Lettuce Entertain You Revives Long-Shuttered Concepts as Virtual Brands
Lots of restaurants are creating new, virtual concepts out of their kitchens during the pandemic.
But multi-concept operator Lettuce Entertain You Enterprises (LEYE), which has been in business for 50 years, is spinning new, virtual concepts out of old ones.
In recent months, the Chicago-based restaurant group has launched several virtual brands out of existing kitchens, reviving old concepts that closed years ago.
“During the last year, all ideas were on the table,” said Bill Nevruz, a LEYE partner and divisional president. “We explored a lot of ideas to keep the business going and keep sales going and keep as many people as we could employed.”
One of those resurrected restaurants is Vong’s Thai Kitchen, a concept created in partnership with Chef Jean-Georges Vongerichten that operated in Chicago in the early 2000s.
The executive chef of that restaurant is now the head chef at LEYE’s Shaw’s Crab House and, coincidentally, Nevruz’s wife was the general manager at Vong’s for many years.
“I knew I had someone who absolutely could do that food better than anyone,” Nevruz said. “He learned that cuisine from Jean-Georges.”
Since June, LEYE has offered a limited menu of Vong’s Thai Kitchen dishes out of its Shaw’s kitchen. The menu was optimized to not put a huge strain on Shaw’s operations, he said, while also taking advantage of Shaw’s extensive seafood inventory.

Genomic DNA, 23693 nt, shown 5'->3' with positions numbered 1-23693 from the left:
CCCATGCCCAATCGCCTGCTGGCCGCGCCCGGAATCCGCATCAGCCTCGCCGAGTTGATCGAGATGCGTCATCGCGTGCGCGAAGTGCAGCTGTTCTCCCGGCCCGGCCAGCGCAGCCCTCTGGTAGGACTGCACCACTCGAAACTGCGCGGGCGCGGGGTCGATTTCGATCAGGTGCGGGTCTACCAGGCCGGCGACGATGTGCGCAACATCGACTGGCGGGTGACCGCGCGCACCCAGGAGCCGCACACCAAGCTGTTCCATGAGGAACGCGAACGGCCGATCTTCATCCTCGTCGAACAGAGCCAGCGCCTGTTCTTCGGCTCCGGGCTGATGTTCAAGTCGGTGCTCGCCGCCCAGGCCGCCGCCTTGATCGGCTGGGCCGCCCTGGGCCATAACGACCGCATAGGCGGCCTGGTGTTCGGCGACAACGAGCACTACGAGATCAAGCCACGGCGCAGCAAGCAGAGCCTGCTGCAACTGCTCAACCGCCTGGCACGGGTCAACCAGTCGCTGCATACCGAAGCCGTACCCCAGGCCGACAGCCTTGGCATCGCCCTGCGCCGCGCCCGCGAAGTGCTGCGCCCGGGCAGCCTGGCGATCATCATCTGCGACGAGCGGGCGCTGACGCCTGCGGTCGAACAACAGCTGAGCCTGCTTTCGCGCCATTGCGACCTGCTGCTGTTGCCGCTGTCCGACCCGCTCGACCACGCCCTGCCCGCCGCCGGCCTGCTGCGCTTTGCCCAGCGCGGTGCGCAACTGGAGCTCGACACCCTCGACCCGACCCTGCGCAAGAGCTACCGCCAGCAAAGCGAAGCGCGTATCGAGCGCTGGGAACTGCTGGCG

“It started with a very detailed consultation with a bottle of wine and my wife,” he said. “She made some recommendations. I sat down with the chef, he made some recommendations, based on things we could do well under the current conditions.”
Other reborn concepts include Papagus Taverna, Ben Pao, Naoki Sushi and Brasserie Jo, which is no longer offered.
The virtual Vong’s Thai Kitchen menu is being promoted on third-party delivery platforms, as well as to Shaw’s customers.
“We’ve got a nice little following for a restaurant that doesn’t have a location,” Nevruz said. “It has gathered a loyal following.”
Assessing a virtual concept’s success is different than the metrics used to measure a traditional restaurant, he said.
“You don’t have the same kind of overhead,” he said. “A lot of the stuff we do to execute Vong’s is baked into the cake already. It’s certainly, just from the clear financial end of it, it’s certainly worth doing.”
In re-imaging Vong’s, Nevruz was nervous he might steal business from Shaw’s.
“We were hesitant to put Vong’s Thai Kitchen on the site when you order Shaw’s,” he said. “In the end, people that want to order Shaw’s aren’t going to order Vong’s Thai Kitchen in its replacement. When you’re in the mood for crab legs, you’re not going to order pad thai.”
The original Vong’s Thai Kitchen shuttered because of a lease dispute, Nevruz said. It’s not out of the question that this virtual offering could eventually lead to a brick-and-mortar resurrection of the concept, he said.
“I would love to see Vong’s Thai Kitchen open it its own space again,” he said. “It gives us more of a comfort level if we have a built-in base of customers who love this food … That would be, for me, the end goal.”